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Harris County Flood Control District to Remove Sediment From Four Channels That Drain Into Federal Reservoirs

Mar 14, 2018 Back


FOR IMMEDIATE RELEASE
March 13, 2018


Harris County Flood Control District to Remove Sediment From Four Channels That Drain Into Federal Reservoirs

$13.3 million Pilot Project Begins with Removing Sediment, Repairing Horsepen Creek in Addicks Reservoir Watershed

 

The Harris County Flood Control District will begin construction March 19 on a $13.3 million maintenance project that starts with removing accumulated sediment and making priority repairs on a portion of Horsepen Creek in the Addicks Reservoir watershed. Future project sites in this pilot project include Langham Creek, Bear Creek and a Langham Creek tributary east of Bear Creek Village.

On January 30, 2018, Harris County Commissioners Court awarded a $13.3 million construction contract to low bidder Lecon Inc. for this package of work, which is part of a larger effort to investigate the current condition and capacity of all channels for which the Flood Control District has property rights that flow into Addicks and Barker reservoirs. The goal of this investigation is to assess and repair impacts from recent flood events on channels that carry stormwater into the federal reservoirs from surrounding neighborhoods. (The reservoirs themselves are owned, operated and maintained by the U.S. Army Corps of Engineers.)

“These projects are badly needed to help mitigate future flooding in several parts of the county,” said Harris County Judge Ed Emmett. “Flood control is a complex problem that is the county’s priority.”

Construction begins in mid-March on Horsepen Creek, formally identified as HCFCD Unit U106-00-00, from near Hamstead Park Drive to the reservoir, and is expected to take several months. Other project sites also are moving toward construction this year:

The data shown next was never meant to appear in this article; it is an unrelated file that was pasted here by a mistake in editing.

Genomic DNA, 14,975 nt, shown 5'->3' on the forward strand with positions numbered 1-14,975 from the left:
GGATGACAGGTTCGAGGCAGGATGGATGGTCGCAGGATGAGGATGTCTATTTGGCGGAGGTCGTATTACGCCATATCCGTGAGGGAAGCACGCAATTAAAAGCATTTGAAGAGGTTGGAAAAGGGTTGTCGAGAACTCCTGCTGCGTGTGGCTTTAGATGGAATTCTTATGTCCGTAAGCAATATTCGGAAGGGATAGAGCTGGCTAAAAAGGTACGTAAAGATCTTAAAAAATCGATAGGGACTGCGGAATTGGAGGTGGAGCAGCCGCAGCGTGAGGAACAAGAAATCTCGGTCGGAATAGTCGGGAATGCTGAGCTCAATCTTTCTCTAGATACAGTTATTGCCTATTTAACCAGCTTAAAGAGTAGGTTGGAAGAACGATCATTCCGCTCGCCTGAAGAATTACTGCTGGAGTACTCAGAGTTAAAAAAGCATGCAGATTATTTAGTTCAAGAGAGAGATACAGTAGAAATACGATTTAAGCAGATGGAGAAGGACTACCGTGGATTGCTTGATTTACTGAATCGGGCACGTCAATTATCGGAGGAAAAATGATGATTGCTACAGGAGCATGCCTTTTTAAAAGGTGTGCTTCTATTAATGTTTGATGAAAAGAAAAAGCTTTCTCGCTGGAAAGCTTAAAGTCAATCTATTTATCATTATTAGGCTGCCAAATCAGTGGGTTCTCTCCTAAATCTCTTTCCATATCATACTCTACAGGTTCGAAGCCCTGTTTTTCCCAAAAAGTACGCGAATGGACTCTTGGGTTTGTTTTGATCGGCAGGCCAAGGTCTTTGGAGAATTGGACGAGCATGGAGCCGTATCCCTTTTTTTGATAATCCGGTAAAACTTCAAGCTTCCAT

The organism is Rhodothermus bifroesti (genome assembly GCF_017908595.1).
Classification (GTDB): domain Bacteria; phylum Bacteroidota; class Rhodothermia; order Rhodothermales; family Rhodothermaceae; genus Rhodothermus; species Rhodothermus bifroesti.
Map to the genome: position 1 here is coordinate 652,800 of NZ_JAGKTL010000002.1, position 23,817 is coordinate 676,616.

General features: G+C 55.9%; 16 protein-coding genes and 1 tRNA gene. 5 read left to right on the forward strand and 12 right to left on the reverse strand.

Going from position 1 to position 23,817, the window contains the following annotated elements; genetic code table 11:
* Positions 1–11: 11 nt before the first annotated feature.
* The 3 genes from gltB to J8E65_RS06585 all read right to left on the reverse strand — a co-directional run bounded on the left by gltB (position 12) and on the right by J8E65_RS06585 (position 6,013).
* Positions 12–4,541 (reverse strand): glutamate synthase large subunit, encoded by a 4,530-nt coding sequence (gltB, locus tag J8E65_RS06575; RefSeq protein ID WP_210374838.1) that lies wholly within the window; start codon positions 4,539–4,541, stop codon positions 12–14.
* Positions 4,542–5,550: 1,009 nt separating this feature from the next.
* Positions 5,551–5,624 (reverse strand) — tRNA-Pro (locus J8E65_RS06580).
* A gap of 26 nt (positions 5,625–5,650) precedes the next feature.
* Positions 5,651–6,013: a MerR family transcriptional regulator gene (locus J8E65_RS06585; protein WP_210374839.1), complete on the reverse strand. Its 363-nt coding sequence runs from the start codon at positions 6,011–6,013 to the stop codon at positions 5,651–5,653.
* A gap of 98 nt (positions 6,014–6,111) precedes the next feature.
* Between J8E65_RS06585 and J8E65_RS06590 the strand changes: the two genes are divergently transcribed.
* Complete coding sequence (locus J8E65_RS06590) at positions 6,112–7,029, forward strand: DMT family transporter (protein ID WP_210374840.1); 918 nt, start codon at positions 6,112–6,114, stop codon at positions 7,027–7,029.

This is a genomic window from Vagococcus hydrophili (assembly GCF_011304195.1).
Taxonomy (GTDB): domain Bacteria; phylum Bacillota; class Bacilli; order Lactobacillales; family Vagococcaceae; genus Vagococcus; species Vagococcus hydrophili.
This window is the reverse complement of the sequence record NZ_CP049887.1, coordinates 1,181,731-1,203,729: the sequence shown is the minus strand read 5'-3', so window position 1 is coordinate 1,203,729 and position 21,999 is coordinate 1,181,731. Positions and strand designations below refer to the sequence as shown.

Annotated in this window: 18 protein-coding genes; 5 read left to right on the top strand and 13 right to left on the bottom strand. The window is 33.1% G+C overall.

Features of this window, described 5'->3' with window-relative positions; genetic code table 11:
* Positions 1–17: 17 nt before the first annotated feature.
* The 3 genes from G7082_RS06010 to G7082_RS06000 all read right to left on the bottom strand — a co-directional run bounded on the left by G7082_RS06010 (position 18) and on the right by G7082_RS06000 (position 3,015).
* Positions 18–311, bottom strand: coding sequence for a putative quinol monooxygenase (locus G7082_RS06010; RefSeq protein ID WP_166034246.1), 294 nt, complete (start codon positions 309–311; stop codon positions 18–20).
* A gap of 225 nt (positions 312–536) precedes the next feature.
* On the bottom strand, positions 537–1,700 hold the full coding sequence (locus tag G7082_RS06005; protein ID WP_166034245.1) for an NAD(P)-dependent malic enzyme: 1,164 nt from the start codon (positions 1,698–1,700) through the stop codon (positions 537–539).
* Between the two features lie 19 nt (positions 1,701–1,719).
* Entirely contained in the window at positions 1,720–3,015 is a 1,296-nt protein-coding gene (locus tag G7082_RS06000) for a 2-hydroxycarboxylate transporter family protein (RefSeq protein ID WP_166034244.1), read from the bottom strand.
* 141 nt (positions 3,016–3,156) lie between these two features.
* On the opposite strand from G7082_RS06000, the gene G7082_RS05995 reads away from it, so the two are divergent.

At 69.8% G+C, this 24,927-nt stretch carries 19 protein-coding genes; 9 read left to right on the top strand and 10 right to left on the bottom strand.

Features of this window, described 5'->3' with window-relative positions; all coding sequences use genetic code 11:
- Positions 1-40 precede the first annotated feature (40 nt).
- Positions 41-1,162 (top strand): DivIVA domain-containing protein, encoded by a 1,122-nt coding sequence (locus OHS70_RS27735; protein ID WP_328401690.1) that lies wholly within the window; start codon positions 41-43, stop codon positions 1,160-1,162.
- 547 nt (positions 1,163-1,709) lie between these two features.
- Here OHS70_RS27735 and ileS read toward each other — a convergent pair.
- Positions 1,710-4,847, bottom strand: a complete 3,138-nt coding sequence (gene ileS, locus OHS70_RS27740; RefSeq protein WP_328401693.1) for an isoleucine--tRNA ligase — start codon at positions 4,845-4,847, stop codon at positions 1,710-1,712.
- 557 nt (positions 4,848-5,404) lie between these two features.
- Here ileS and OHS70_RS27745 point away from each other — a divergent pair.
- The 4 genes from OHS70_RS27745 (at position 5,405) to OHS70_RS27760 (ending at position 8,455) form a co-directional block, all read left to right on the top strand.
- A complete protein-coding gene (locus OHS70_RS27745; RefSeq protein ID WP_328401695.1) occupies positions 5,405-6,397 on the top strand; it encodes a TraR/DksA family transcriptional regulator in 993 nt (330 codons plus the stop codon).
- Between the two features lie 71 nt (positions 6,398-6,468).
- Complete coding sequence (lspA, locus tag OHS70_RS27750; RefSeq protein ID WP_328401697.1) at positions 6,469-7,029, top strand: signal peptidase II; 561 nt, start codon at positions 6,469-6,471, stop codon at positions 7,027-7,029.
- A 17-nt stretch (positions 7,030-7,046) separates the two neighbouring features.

• Final bid-ready construction plans are under review for the Bear Creek project site, HCFCD Unit U102-00-00 from Greenhouse Road to just inside the reservoir.
  • The Langham Creek project site, HCFCD Unit U100-00-00, from State Highway 6 to the reservoir, is in design.
  • The Flood Control District is coordinating with the Corps on a permit and other preliminary details in connection with the U107-00-00 project site, which is located on reservoir property near Hidden Springs Drive.

Part of the Flood Control District’s overall maintenance program, this project follows the Tax Day 2016 and Hurricane Harvey storms, which sent record levels of sediment-laden stormwater through the channels leading into the federal reservoirs. Deposited sediment can impede stormwater outfalls and reduce the capacity of channels to carry stormwater. The contract calls for removal of approximately half a million cubic yards of sediment.

Recent storm events also caused severe erosion in many areas. More than $5 million of the pilot project is for 86,037 tons of rip rap and granular fill to repair damaged banks along Horsepen Creek, Bear Creek and the other channels in the pilot project.

Addicks and Barker reservoirs were built in west Harris County by the Corps after disastrous floods of 1929 and 1935. They are designed to temporarily hold back stormwater and prevent damages along Buffalo Bayou, downtown Houston and the Port of Houston. Most Flood Control District easements end at the limits of the federal-owned land.
Rainfall within the 138-square-mile Addicks Reservoir watershed drains along 159 miles of open waterways, including Langham Creek and its major tributaries, such as South Mayde Creek (U101-00-00), Bear Creek (U102-00-00) and Horsepen Creek (U106-00-00).

Rainfall within the 126-square-mile Barker Reservoir watershed drains along 47 miles of open streams, including Mason Creek (T101-00-00) and Upper Buffalo Bayou (T100-00-00).
Updates on the project are available on the Flood Control District website, www.hcfcd.org. Members of the public with questions or comments may call the Flood Control District's Project and Study Information Line at 713-684-4040, or email ProjectCommunications@hcfcd.org.

ABOUT THE HARRIS COUNTY FLOOD CONTROL DISTRICT

The Harris County Flood Control District provides flood damage reduction projects that work, with appropriate regard for community and natural values. With more than 1,500 bayous and creeks totaling approximately 2,500 miles in length, the Flood Control District accomplishes its mission by devising flood damage reduction plans, implementing the plans and maintaining the infrastructure. To learn more about the Flood Control District, visit www.hcfcd.org.

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